Pity any man who gets dragged to see the Hollywood candy-coated treatment of the non-fiction book "What to Expect When You're Expecting." Men in the movie cling to their last shred of masculinity by idol worshipping a hunky stud who can do one-arm pull ups. The actors show their sensitive sides by flashing more puppy dog eyes than a Labrador. For all you women out there who believe this is a great film for a date night, be prepared for payback during basketball playoffs if you make your man suffer through this insufferable film.
What's been called the definitive how-to for expectant parents since it was first published in 1985, the movie version of "What To Expect When You're Expecting" takes the concept of the book and turns it into mush.
The ensemble romantic comedy tells the story of five couples, who run the gamut of experiences from unexpected pregnancy to the ups and downs of adoption. Here's the rundown. Jules and Evan are played by Cameron Diaz and Matthew ("Glee") Morrison. She's a celebrity personal trainer who hosts a "Biggest Loser" type show and he's a dancer on "Celebrity Dance Factor," a takeoff of, you guessed it, "Dancing With the Stars." Their professional lives get turned upside down when they discover she's having a baby.
Wendy, played by Elizabeth Banks, and husband, Gary (Ben Falcone), are struggling with fertility issues. The humor in this story is supposed to come from the irony of Wendy's small Atlanta store, The Breast Choice. She's a lactation expert. Did I not find the nursing jokes amusing because I was biased by my reaction over the recent controversial Time magazine cover of the breastfeeding mom?
Yet, Wendy and Gary's story is one of the most entertaining of all since the storyline also introduces Dennis Quaid as Gary's NASCAR superstar dad, Ramsey, and his much younger wife, Skyler (model Brooklyn Decker) who are expecting twins. Quaid's portrayal of Ramsey as Gary's fiercely competitive father is one of the few saving graces of the movie. Bring on "What to Expecting When You're Expecting II" and just feature the bickering father and son team, who own most of the laughs here.
To add some diversity to the group, filmmakers toss in Jennifer Lopez and Rodrigo Santoro as Holly and Alex, a Hispanic couple who have had no success in having children of their own, so they've turned to adoption. They also don't have much money, either. Their quest has landed them a baby from Ethiopia. One of the few very real and touching moments in the movie comes when the pair travels to Africa to meet their new baby.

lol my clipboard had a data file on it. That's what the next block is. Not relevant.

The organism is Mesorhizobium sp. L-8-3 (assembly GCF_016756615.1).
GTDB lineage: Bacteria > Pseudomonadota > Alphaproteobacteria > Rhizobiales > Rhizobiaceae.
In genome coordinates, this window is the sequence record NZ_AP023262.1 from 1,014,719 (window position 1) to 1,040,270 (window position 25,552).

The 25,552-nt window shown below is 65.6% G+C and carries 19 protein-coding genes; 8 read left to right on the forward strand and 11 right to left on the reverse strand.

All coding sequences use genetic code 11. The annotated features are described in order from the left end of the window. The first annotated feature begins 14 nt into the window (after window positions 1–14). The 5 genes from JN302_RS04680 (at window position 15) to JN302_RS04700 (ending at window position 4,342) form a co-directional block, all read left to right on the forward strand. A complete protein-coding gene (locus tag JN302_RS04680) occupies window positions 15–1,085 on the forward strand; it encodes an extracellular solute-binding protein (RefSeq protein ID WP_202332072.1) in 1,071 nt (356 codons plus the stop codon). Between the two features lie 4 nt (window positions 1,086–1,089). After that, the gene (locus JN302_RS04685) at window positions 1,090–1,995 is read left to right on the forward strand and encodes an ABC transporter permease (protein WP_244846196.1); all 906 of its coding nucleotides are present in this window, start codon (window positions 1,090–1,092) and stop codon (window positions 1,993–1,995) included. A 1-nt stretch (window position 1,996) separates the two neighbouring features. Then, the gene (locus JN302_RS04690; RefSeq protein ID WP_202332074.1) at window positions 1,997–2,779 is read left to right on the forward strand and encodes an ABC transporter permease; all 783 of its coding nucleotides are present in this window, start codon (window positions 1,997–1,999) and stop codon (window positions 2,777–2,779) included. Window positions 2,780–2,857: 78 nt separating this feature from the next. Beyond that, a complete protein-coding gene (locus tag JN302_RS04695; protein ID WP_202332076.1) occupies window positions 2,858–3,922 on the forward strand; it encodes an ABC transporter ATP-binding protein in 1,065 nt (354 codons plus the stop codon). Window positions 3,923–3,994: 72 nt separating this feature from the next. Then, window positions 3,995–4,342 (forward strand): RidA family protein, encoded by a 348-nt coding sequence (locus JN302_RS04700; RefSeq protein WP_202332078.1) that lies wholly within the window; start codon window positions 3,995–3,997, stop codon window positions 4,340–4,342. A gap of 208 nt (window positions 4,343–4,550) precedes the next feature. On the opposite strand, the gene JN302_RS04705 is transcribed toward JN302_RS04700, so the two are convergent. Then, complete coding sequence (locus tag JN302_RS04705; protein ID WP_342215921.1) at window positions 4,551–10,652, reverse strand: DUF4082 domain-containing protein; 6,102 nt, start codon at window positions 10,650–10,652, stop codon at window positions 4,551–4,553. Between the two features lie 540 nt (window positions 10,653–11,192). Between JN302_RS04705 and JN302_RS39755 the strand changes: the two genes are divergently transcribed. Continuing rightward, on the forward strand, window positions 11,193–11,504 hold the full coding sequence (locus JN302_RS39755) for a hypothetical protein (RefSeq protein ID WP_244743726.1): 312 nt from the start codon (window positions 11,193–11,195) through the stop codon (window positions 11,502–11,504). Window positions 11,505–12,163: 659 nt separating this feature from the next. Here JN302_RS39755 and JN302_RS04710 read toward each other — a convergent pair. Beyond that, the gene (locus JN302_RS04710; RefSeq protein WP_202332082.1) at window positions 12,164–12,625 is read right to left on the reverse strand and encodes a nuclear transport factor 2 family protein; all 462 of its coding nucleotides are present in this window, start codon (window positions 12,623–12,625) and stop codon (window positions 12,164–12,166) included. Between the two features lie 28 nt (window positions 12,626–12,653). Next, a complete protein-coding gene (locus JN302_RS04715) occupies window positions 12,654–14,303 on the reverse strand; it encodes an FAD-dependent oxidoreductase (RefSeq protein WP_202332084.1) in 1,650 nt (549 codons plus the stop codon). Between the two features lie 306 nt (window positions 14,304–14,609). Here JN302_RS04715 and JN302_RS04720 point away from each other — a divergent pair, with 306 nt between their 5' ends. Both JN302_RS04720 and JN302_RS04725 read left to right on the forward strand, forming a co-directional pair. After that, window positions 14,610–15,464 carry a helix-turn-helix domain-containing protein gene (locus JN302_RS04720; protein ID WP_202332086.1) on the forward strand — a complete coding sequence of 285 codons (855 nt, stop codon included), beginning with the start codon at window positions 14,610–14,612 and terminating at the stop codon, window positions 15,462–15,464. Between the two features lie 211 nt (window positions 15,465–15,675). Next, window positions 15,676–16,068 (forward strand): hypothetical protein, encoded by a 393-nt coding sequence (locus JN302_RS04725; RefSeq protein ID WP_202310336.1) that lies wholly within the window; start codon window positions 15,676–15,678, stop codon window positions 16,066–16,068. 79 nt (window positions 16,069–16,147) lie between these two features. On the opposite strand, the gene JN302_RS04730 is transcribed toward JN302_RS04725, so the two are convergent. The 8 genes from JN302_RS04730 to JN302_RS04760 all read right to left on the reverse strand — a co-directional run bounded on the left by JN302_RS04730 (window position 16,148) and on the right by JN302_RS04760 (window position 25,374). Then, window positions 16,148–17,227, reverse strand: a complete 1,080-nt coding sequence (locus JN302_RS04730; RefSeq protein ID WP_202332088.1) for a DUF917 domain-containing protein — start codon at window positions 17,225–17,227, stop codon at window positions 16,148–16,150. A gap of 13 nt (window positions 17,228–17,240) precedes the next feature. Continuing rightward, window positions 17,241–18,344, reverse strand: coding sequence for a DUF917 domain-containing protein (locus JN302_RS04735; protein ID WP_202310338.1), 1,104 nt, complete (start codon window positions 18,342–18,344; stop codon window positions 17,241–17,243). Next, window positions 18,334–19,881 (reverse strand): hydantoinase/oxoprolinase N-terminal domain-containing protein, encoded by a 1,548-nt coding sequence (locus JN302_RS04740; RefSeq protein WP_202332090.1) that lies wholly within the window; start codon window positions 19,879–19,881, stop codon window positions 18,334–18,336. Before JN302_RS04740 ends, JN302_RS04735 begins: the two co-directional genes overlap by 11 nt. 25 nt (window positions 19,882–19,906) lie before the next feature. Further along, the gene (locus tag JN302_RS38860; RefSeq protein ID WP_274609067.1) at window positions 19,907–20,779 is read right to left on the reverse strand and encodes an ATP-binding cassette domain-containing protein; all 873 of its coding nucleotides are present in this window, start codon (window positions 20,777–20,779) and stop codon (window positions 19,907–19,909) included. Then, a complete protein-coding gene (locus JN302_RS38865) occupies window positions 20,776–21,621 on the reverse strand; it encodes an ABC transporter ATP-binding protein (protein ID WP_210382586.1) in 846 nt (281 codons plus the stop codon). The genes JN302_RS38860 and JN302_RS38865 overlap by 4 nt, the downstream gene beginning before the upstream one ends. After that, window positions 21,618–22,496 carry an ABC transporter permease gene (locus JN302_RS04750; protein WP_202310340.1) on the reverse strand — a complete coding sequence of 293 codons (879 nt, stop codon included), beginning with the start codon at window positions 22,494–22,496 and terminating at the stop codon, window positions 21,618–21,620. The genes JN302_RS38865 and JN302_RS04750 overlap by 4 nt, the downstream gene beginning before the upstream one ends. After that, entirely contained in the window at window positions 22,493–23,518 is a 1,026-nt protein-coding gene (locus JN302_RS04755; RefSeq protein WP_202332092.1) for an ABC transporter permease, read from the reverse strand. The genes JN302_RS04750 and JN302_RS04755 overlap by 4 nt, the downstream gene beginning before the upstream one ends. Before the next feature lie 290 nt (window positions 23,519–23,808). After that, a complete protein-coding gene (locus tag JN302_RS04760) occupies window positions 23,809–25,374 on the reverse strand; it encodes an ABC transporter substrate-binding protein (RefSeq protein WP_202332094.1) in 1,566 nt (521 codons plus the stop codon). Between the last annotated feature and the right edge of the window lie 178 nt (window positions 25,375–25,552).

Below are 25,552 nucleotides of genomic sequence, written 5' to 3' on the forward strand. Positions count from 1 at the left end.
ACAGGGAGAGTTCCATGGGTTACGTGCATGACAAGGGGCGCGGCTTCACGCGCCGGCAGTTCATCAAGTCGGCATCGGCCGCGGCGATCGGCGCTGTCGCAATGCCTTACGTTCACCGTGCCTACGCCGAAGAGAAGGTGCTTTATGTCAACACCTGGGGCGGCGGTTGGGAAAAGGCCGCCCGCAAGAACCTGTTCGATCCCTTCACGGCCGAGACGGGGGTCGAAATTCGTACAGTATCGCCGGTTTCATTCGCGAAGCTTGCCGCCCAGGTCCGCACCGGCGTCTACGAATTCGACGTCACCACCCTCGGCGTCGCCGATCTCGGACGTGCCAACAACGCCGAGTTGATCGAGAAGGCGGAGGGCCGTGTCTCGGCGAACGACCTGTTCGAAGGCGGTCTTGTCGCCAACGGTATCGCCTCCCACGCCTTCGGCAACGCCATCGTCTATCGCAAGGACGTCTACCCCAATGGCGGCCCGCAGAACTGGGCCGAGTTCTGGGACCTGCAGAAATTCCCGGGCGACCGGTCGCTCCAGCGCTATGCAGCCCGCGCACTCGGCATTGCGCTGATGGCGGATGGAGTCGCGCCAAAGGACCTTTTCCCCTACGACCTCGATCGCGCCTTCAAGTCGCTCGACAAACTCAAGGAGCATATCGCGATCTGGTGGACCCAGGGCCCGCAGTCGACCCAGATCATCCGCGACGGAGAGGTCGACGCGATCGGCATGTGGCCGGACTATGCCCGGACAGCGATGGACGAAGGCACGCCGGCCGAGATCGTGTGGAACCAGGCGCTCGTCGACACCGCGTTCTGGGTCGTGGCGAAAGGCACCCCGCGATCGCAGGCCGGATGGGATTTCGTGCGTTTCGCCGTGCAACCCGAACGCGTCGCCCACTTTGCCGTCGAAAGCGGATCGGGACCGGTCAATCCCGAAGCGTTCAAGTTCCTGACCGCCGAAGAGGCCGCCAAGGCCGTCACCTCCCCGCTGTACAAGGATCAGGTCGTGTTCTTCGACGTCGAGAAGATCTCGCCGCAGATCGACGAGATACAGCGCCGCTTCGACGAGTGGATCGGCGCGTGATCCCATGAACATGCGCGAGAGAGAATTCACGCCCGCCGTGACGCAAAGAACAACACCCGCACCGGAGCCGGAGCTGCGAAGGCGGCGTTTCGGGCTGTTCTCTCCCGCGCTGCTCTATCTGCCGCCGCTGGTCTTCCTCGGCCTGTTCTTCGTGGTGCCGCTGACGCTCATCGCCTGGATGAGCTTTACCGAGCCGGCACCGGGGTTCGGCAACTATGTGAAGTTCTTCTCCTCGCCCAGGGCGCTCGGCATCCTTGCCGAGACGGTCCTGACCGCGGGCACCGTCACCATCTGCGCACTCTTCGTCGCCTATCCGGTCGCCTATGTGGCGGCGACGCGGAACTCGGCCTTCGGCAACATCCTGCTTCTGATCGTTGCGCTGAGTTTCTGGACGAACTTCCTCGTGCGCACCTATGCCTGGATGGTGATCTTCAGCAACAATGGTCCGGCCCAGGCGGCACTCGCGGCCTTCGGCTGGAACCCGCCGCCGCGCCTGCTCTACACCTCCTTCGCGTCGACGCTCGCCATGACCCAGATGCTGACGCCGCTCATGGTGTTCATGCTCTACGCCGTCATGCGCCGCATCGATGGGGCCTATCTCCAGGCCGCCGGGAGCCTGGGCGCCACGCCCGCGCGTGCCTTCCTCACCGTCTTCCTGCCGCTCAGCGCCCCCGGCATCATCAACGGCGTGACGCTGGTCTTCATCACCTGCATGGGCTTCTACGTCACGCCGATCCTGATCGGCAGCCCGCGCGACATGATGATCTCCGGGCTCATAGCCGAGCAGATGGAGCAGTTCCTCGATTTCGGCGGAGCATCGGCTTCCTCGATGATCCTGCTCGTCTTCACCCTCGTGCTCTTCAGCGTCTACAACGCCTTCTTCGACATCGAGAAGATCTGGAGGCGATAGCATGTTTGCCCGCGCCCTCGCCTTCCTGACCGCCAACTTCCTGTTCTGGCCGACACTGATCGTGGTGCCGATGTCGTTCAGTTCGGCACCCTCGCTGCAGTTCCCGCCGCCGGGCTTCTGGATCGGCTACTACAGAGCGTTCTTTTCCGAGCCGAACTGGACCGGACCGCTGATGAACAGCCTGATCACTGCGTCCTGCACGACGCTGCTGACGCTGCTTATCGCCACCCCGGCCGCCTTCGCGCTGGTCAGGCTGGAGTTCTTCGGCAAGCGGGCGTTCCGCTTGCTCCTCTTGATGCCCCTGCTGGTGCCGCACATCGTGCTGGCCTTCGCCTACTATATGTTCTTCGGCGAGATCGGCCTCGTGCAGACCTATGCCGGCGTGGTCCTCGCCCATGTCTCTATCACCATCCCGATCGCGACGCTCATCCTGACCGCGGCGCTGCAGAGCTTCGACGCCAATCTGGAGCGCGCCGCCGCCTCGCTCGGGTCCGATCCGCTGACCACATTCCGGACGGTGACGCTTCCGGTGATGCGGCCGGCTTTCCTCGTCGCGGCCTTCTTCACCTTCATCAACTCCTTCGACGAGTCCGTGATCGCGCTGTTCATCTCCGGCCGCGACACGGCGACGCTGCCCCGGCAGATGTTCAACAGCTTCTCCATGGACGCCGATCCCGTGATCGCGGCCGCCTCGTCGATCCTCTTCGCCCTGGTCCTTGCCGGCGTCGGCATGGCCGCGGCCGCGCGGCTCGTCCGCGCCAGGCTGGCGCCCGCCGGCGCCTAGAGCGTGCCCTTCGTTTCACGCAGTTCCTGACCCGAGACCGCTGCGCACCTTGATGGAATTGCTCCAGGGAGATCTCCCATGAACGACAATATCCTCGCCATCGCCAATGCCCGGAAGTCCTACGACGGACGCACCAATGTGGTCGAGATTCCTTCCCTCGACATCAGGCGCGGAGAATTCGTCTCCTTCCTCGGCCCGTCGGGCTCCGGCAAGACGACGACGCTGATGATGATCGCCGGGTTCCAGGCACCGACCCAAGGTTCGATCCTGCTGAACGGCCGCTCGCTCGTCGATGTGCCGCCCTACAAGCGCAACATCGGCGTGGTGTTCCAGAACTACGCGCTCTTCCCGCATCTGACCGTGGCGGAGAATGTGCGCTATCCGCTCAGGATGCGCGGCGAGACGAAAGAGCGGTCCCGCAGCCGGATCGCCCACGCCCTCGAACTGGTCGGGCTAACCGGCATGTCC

The most non believable couple to round out the group are twentysomethings Rosie and Marco, played by Anna Kendricks and Chace Crawford, singletons who own competing food trucks. They find themselves in a partnered predicament after a few beers and a one-night stand. Their pairing seems as unlikely as their constant stream of customers at their food trucks each day.
To throw even more characters into this hodgepodge lodge, the filmmakers introduce The Dudes Group, a quasi support group (again here's where they can also add diversity since their main cast seems severely lacking in that department) who take their kids to the park each week to swap horror stories about minivans and diaper changing tables. They are mixed-bag foursome featuring Chris Rock as Vic, Amir Talai as Patel, Rob Huebel as Gabe and Thomas Lennon as the most wife-whipped of the group, Craig. No gay couples struggling with pre-parenthood issues? Bring on "What To Expect When You're Expecting II."
While the real "What To Expect When You're Expecting" is a veritable wealth of knowledge in the pregnancy department, the movie version finds a way to include every cliché that you'd expect about expecting including doctors prescribing bedrest, jokes ad nauseam about bodily functions, and, yes, those constant camera zoom ins of men making puppy dog eyes.
Don't expect much from "What To Expect." In fact, the book version is more entertaining.